I have been logging my son’s language development and studying it with great interest ever since he started speaking. However, it occurred to me recently that his speech is more than just an amusing reflection of how we, his parents and grandparents, talk: what he chooses to talk about reflects his social and emotional development as well. This is the first of two posts in which I study his language to find out what is occupying the Toddler’s brain at the moment.
One of his current preoccupations is with the location of people and things. He spends half the day trying to establish where things are. In the morning I am greeted with: “Ahhh Mummy! Back!” I was gone, but I have returned, and he is pleased. Once out of bed he starts suggesting toys that might come with us (“mee”, in Dutch).
“Mama, Teddy mee? Mickey mee? Cars mee?”
As I am usually half asleep still, I agree to whatever he suggests, and he heads for the stairs with his arms full of cuddly toys. The cars go in the pockets of my dressing gown. On the landing, he will start to establish where everyone else is: is Daddy downstairs? Is the baby awake? Is the baby coming downstairs with us?
These questions are obviously based on what he considers to be reasonable expectations, as they are slightly different after his nap. When he exits his room after his lunch time sleep, he will want to know whether Gran is downstairs, and perhaps Opa and Oma. When I explain that they are all in their own houses, he hopefully suggests that maybe Teddy can come to Gran’s with him and Daddy. Again, I have to burst his bubble: he is not going to Gran’s with Daddy, but to the supermarket with me and the baby.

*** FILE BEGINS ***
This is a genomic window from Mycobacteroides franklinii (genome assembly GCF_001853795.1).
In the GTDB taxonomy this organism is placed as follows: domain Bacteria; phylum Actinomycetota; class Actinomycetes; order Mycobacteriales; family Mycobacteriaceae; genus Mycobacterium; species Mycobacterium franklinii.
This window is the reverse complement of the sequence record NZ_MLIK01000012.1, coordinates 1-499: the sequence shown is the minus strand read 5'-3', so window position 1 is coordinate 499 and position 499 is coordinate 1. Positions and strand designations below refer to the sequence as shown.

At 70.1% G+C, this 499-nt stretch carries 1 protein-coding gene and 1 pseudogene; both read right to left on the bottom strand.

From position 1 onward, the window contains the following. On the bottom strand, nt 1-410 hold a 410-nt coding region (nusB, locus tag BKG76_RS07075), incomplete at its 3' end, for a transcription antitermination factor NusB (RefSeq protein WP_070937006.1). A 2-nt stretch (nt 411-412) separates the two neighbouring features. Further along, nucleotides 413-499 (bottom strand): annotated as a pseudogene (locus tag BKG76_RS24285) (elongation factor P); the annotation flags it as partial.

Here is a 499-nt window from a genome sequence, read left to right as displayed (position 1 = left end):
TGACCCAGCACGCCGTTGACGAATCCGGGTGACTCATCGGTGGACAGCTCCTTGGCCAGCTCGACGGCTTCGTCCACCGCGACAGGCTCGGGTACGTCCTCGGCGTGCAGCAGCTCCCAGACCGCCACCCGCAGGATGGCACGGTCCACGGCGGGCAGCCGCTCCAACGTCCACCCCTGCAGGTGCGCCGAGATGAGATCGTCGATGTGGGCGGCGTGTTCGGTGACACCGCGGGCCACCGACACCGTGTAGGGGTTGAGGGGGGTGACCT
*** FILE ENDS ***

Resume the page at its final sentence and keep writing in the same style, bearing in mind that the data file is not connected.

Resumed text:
“Teddy mee supermarket?” Yes, okay, Teddy can come to the supermarket.
While he plays, location is also all important. “Oh no! Where grapes gone? Ah, anotis [=there it is].” Or: “Ofant [elephant] hiding! Hide-n-seek!”
The location of his favourite people is also a matter of constant concern. If one of us leaves the room for even just a few moments, to go to the toilet for instance, the Toddler will say a formal goodbye. When you return, you are greeted with a joyful “hello [insert name]! Back!” If he does not agree to you leaving the room, he will follow you and say: “Come back here!” Today he was getting fed up with me trying to leave the Duplo to go and wash up, so he grabbed my legs and said very decidedly: “Mummy not zis way anymore.”
So what do I think I can tell from this about his emotional development? He seems to be coming to terms with the fact that the people and toys he loves are not always with him. I get the feeling that he disapproves of this situation in general, but that he is willing to put up with it for short periods of time, as long as you come back.